Harris, M. A., Lupone, C. D., Asiago-Reddy, E., Anderson, K. B., Cronkright, P., Blatt, S. D., … & Shaw, A. V. (2020). Community-Clinical Partnership: Engaging health navigators to support refugees and non-refugee immigrants amidst the COVID-19 pandemic.

Kuroda M, Shaw AV, Campagna CD. The experiences of community health workers when communicating with refugees about COVID-19 vaccines in Syracuse, NY: A qualitative study. Heliyon. 2024 Feb 9;10(4):e26136. doi: 10.1016/j.heliyon.2024.e26136. PMID: 38434037; PMCID: PMC10906162.

Harris, M. A., Colvin, K. F., Lindner, N. E., Manganello, J. A., Mohamed, L., & Shaw, A. V. (2021). Development and Initial Validation of the Refugee Health Literacy Assessment Tool (RHLAT). American Journal of Health Education, 52(6), 402-410.

Daniels D, Imdad A, Buscemi-Kimmins T, Vitale D, Rani U, Darabaner E, Shaw A, Shaw J. Vaccine hesitancy in the refugee, immigrant, and migrant population in the United States: A systematic review and meta-analysis. Hum Vaccin Immunother. 2022 Nov 30;18(6):2131168. doi: 10.1080/21645515.2022.2131168. Epub 2022 Nov 4. PMID: 36332155; PMCID: PMC9746503.

Goble G, Formica M, Lane SD, Sous M, Stroup C, Rubinstein RA, Shaw A. Refugee Births and the Migrant Health Effect in Syracuse NY. Matern Child Health J. 2023 Sep;27(9):1599-1606. doi: 10.1007/s10995-023-03694-5. Epub 2023 Jun 7. PMID: 37284922; PMCID: PMC10244839.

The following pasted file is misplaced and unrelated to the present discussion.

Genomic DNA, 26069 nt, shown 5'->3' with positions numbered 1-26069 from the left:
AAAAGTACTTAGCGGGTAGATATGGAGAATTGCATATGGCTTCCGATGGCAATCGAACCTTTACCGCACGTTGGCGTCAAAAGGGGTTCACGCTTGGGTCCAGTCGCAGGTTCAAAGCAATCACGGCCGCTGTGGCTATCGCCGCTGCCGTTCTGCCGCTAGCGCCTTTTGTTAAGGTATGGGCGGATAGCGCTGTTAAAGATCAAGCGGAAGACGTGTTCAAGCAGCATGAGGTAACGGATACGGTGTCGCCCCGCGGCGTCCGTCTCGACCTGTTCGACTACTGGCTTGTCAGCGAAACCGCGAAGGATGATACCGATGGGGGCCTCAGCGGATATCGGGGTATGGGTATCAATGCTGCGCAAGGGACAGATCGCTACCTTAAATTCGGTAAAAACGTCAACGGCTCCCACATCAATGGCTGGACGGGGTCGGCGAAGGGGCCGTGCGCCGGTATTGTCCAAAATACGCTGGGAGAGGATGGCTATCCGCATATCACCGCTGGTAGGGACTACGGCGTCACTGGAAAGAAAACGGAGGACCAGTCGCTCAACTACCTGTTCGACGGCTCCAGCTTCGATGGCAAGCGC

Olson BG, Kurland Y, Rosenbaum PF, Hobart TR. Rapid Weight Gain in Pediatric Refugees after US Immigration. J Immigr Minor Health. 2017 Apr;19(2):263-266. doi: 10.1007/s10903-016-0461-8. PMID: 27393334.

CIH funding page

Projects and initiatives

Initiatives have included projects on access to healthcare services such as dental care and cancer screening, and prevalence of pediatric stunting and obesity. The CCP also supports community health through community-based projects such as health screenings, youth health literacy sessions, vaccine clinics, and health fairs. Most of the projects and initiatives in the community are held at Catholic Charities Onondaga County (CCOC), Northside CYO, with medical students volunteers.

Examples of Community-based projects

  • Preventive health screening